Book Review: Skippy Dies by Paul Murray
December 27, 2011 33 Comments
At a Dutch bookfair I entered a competition to win Skippy Dies. I had to answer one question: How many calories are there in the 12 donuts that are on the cake stand on display? My guess was something like 2747 calories, which is a ridiculous amount because it’s not divisible by 12! But anyway, a few days later I got the book from the postman because my answer was one of the 10 best!
The Dutch hardback copy was enormous! What a tome! But a very enjoyable book.
Skippy Dies: What It Is About
The title says it all: Skippy dies. Skippy dies on page 12 already (in a donut shop, hence the donut competition). The rest of the book mainly tells the story of the events leading up to Skippy’s death, but there are also about 200 pages to describe what happened after he died.
The main characters are Daniel “Skippy” Juster and Howard Fallon, the latter a teacher at Seabrook, the school where Skippy boards. Howard’s nickname is Howard the Coward, because of an event that is explained much later in the book.
Skippy is about 14 years old and shares his room with a real nerd, Ruprecht van Doren, who carries out all kinds of physics experiments, endangering his own life and that of his friends. Skippy is not a populair guy either. At some point he gets involved with the girlfriend of Carl, a class mate of heavy caliber, and Skippy is now in real trouble. The relationship of Carl and the girl, Lori, consisted mainly of the giving and receiving of tranquillisers that can be used as diet pills.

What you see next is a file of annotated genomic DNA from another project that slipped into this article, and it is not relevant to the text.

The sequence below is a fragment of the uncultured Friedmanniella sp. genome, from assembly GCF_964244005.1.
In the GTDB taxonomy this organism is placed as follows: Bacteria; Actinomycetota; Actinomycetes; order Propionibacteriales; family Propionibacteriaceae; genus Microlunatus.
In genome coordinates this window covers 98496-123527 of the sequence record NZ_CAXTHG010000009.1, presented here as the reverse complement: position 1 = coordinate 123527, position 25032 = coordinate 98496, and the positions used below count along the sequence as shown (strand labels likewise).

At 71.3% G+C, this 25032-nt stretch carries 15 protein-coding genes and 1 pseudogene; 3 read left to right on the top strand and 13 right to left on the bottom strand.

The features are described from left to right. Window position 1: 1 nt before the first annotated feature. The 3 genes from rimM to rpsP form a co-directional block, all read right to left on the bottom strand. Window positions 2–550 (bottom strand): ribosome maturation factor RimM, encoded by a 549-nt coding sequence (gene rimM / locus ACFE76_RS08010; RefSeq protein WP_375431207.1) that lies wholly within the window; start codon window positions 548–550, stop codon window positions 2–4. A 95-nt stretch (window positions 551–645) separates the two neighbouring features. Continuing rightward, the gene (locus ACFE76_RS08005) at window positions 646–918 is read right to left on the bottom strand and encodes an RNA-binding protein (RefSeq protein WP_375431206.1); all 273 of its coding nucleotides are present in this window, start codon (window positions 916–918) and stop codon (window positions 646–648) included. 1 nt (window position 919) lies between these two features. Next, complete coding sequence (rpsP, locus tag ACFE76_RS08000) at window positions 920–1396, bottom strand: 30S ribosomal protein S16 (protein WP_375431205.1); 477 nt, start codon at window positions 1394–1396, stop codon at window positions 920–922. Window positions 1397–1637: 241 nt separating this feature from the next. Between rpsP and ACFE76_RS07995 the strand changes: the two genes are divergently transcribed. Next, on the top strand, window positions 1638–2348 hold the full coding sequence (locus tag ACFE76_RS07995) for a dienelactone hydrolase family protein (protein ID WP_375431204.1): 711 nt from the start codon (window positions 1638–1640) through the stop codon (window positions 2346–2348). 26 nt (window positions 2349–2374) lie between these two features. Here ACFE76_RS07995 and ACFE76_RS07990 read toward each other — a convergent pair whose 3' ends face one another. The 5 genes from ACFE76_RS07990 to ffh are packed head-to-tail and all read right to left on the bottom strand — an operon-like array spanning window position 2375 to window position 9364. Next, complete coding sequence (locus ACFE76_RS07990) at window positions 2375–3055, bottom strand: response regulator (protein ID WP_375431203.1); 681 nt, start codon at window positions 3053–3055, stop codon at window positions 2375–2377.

Howard, the teacher, doesn’t enjoy his job. When a pretty temporary teacher gives him some suggestions as to how to improve his lessons, his job become more interesting but the lessons no longer fall within the curriculum of the school. Howard used to be a pupil at this school himself, that is managed by religious Fathers. He still knows a few people from the old days, former class mates or teachers, who are still there now. This makes him feel as if he never grew up, as if he never escaped secondary school.
Really the problems of Skippy and Howard are not that different. Howard is the adult, but still struggles with similar issues as Skippy. As we know, Skippy’s fate is sealed, but for the rest of the characters things don’t end particularly well either.
Skippy Dies: What I Thought
A beautiful book, but a bit too long. Eventually all the elements of the story come together and maybe there isn’t all that much that could be left out of the story, but half-way through the book I found it becoming a bit much. A lot happens, there are a lot of characters (that I couldn’t all keep apart for a long time), but why do I need to know all this?
The eventual story, when it all comes together is dramatic, educational and unpleasant.
During the story I started to care about Skippy and wished that his life would become a little easier to handle for him. But oh no! He was going to die! It was rather unimaginable that this friendly, insecure, in-love Skippy would kick the bucket. But of course he did, and after that, the story falls a bit apart for me.
Skippy is no longer, but Howard, who is doing less well in the meantime, still carries part of the story. In addition, Ruprecht, Skippy’s room mate, goes crazy after Skippy’s death (which happened in his presence), and there are other, less prominent, characters that take some of the limelight.
But because several revelations are made, the book is still fun to read. And still new things are happening.
A really nice book with recognisable teenage issues, and also a few of which you hope that they will not happen to your own teenagers.
I got this book: won it at a book fair from the publishers
I read this in: Dutch, the original language is English
Number of pages: 664
First published: 2011 (Dutch, English edition Skippy Dies published 2010)
Genre: contemporary fiction, coming of age